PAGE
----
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Poultry: The gateway drug of farming

Posted 9/3/2016 1:24pm by Samantha Klinck.

An interview with Maggie, Keeper of Quail  

Hi, Maggie! How old are you?
M:
10 years old.  

What do you like about quail?
M: Eggs! They are small, and cute! My mom used to bring quail eggs home from the market, and I loved making little fried eggs on toast.  

What made you decide to raise quail yourself?  
M: The more I thought about the quail eggs, the more I wanted some. Then I asked my mom why didn’t we raise quail on the farm because I thought they would be cute to have and I could help.  

What did you do to prepare before you got quail?
M: I did lots of research on baby quail and adults, and what kind of food they eat.  I found out how old they had to be to lay eggs, and I looked pictures of the different types of quail. My mom and my brother and I built some moving quail pens so we would be ready when we found some birds to buy.  

Tell me about getting your first flock of quail.
M: When I found out that I could get quail, it felt like my heart was jumping up and down and I was really excited! I started to talk about them a lot more. I may have talked about it so much it was bugging my mom and dad.

One day, my mom asked me if I wanted to go and get some quail and I jumped up and down and said yes! After chores that afternoon, we drove a long way to get 54 baby quail chicks.   The person we bought them from helped me load them up into carriers to take them home. I asked him lots of questions, and he was very helpful and nice.  

On the drive home, I thought their poop really stank, but they made the cutest little cricket noises! Their poop smells better now, because their food is better and they are outside on grass. We got home and it was almost midnight. My mom and I put them in their new houses, and we let the dogs know that the quail were there and that they were part of the farm. 

The next day, we went out really early to check on the quail. I remember seeing a really pretty sight. There was a heron perched up really high on a tree with it’s wings flapping, and the sunrise was behind it. It was really beautiful and I will remember it for the rest of my life. If I didn’t have quail, I never would have seen that.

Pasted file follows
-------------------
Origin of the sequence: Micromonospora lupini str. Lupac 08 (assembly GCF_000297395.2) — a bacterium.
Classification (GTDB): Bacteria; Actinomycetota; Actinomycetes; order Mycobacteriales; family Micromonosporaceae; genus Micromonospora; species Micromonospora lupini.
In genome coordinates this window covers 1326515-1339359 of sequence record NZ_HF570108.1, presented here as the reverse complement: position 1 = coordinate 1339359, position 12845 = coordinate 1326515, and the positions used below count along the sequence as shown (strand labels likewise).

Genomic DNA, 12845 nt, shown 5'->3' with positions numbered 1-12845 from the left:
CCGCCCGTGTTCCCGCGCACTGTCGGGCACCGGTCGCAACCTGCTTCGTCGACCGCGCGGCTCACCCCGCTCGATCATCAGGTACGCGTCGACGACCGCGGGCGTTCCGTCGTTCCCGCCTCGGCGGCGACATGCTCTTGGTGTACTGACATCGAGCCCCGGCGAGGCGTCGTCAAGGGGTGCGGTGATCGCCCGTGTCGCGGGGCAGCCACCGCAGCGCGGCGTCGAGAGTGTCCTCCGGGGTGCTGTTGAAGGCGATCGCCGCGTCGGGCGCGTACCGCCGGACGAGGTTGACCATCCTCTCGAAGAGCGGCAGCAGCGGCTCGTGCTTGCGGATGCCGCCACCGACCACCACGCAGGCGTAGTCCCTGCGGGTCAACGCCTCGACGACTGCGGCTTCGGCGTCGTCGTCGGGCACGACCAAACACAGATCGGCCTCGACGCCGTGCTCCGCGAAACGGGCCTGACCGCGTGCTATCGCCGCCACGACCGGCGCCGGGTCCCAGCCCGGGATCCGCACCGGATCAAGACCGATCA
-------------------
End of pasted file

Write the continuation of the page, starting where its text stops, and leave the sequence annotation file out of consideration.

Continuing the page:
Has there been anything you have found hard about raising quail?
M: You have to feed them carefully so they get enough protein, and it’s hard because we use organic food only, and we don’t soybeans. I use the chicken food our hens get with ground up sunflower seeds or crushed up boiled eggs.  

It’s hard to move the quail houses, I’m afraid I might hurt one if I’m not careful. I try to move the house every other day so they have fresh grass.

It’s hard to wake up early and do the quail feeding, and it’s hard when it’s raining. When it’s raining you have to make sure that they have dry spots to stay and their food doesn’t get wet.   Sometimes the cows get into the quail food I have stored in buckets, so I’ve found a place that is safe from the cows. When I’m feeding the quails, I have to use a stick to keep the cows away. The cows want to eat the grain!  

What will you do with the male quail that don’t lay?
M: Well, first I would have to make sure that there are the right number of girl quails for the males. If there are too many males, they can fight. I’m going to keep the prettiest, friendliest, biggest males for breeding. The others I will cull.  It’s going to be hard on butcher day.  

What do you think winter will be like with your quail?
M: I think it might be hard for the quail if they don’t have nice warm feathers, and I’ll have to get up early before school to check on them. Sometimes the weather will be bad to go outside, but what I need to remember is that it’s my responsibility to take care of them and I will always love them.  

If you plan on selling the eggs, what will you do with your profits?
M:
I would put some of the money back into the quail, and the rest I will use for things I’d like to save up for. I’d like to buy better cartons to sell the eggs, and a better house with rotating paddocks, and an incubator.  

What would you tell other kids that might be interested in raising quail?
M: It’s hard work, but it’s worth it in the end when you see your quail lay their first egg. Mine haven’t laid yet, but I’m going to be really happy when I see that. It will be very soon now.  

Anything else you would like to tell me about raising quail?
M: Having quail makes me feel more connected with the farm, because I’m outside more with the other animals helping. I understand better now why my parents are farming. Food is more precious. Once you realize that, you don’t forget it.